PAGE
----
Using your own branded short URLs part 1

One of the limitations of twitter is that if you want to share a website link such as http://londoncalling.co/2010/10/using-your-own-branded-short-urls-on-twitter-part-1 then the link actually takes up a number of valuable characters (83 to be exact) – more than half of the 140 available in a single tweet.

The answer of course is to use one of a number of URL shorteners that have started to appear.

One of the first was tinyurl.com which was launched back in 2002. In fact twitter started using tinyurl to automatically shorten long URLs until 2009 when they switched to one of the leaders in this space – bit.ly

If you spend more than a few minutes on twitter every day you will see bit.ly links scroll up the screen as your followers share links they are interested in.

image

bit.ly is great and offers a wide range of statistics on who clicked on the short link and when and where they are etc

[TOP TIP] You may not know that you can check on these stats yourself for any bit.ly link by adding a “+” to the end of the bit.ly link eg http://bit.ly/ad2020+ gives you more about how many have clicked on the link and from where etc.

bitly-pic

One of the problems with public URL shorteners is that you are at the mercy of the provider to keep the service running, and you also have to use their brand in the link.

If however you wanted to use your own website domain as a URL shortener, you will run into a couple of other problems.

The first is the IT department who won’t want you going anywhere near the website, and the second is that your company website domain name is possibly already too long to be sensibly used as a URL shortener.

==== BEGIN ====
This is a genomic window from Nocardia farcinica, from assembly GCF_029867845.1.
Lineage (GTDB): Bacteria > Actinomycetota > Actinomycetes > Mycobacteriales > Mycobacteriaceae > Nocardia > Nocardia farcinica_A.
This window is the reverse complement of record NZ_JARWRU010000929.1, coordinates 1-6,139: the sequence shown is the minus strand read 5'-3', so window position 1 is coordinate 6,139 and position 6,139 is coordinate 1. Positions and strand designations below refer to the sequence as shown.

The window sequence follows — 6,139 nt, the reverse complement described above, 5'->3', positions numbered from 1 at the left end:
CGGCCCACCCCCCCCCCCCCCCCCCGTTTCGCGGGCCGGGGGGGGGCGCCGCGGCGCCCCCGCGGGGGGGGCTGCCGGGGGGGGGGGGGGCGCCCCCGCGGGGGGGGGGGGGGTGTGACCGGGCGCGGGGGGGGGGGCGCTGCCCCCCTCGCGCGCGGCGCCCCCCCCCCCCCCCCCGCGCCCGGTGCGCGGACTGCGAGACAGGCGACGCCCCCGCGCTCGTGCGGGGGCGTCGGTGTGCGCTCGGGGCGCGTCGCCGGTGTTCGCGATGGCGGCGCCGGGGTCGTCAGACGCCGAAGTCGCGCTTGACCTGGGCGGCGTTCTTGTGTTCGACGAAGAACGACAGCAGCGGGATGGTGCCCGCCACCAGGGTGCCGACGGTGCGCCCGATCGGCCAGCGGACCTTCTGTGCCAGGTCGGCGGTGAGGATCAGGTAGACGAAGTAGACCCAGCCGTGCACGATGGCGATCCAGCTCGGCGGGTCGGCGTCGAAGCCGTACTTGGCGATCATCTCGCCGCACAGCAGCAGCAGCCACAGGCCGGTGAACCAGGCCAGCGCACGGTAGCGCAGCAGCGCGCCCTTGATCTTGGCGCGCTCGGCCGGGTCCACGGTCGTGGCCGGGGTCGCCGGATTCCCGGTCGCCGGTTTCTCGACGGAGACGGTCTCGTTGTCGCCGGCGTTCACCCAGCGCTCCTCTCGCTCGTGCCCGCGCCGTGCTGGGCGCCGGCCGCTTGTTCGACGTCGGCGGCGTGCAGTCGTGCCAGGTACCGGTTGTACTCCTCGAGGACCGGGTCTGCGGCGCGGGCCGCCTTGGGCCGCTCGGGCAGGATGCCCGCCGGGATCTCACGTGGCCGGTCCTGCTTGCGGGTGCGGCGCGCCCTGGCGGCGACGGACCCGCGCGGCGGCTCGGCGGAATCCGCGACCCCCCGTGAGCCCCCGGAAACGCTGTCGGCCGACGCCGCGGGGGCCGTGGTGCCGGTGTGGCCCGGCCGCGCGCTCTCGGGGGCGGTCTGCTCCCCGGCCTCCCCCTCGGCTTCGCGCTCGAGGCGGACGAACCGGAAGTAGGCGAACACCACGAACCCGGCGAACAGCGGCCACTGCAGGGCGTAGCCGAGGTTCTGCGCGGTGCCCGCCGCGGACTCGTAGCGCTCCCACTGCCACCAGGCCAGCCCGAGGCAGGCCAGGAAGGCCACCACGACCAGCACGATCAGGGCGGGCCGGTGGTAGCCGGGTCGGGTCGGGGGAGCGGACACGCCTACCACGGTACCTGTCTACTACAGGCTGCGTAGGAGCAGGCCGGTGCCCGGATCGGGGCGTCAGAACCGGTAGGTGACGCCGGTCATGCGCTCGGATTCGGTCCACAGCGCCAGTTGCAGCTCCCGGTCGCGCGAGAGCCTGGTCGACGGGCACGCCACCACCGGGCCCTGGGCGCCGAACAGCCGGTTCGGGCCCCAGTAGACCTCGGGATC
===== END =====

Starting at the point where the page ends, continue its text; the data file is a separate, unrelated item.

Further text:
The solution is to buy a short domain that reflects in some way your company’s branding and run your own service on this URL.

Recent examples of branded short URLs I have come across include

Wunderman wndr.mn
BBC bbc.in
The Independent ind.pn
Coke cokeurl.com
Reuters news reut.rs

as well as some other bloggers & Journalists

Tim Bradshaw from the FT tim.lc
Robert Brook rb.tl
Malcolm Coles mcol.es
Stephen Waddington wadds.co

You may have noticed that I use lc.tl (short of course for London Calling) on all of my twitter links, and it also appears as the link on my twitter Bio that goes straight to LondonCalling.co

In a recent post, Stephen Waddington (@wadds) mused if short URLS are “geek chic or the social media equivalent of personalised car number plates?”

On the strength of it, Wadd’s question is valid, but personalised URLs provide much more value in the hands of brands than bloggers.

Having seen the benefits of my own shortURL service, I am now advising clients to set up their own rather than using bitly and I am also managing the service for some of them – with full statistics and analytics (just like bit.ly) all from my own lc.tl domain.

To set up the service behind lc.tl, I deployed an excellent open source URL shortener from Ozh Richard (@ozh) called Yourls. In short – it is perfect.

In part 2 of this post, I will look at how you actually go about setting one of these up, as well as the pros and the cons of various providers and my experience with using Yourls to date.

Head to part 2 now to see how you can set up YOURLs yourself with your own domain.

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Based in London, Andrew is an internationally renowned thought leader in the field of social business and social media networks. Andrew is a Global Partner with IBM, with a focus on Social Business.



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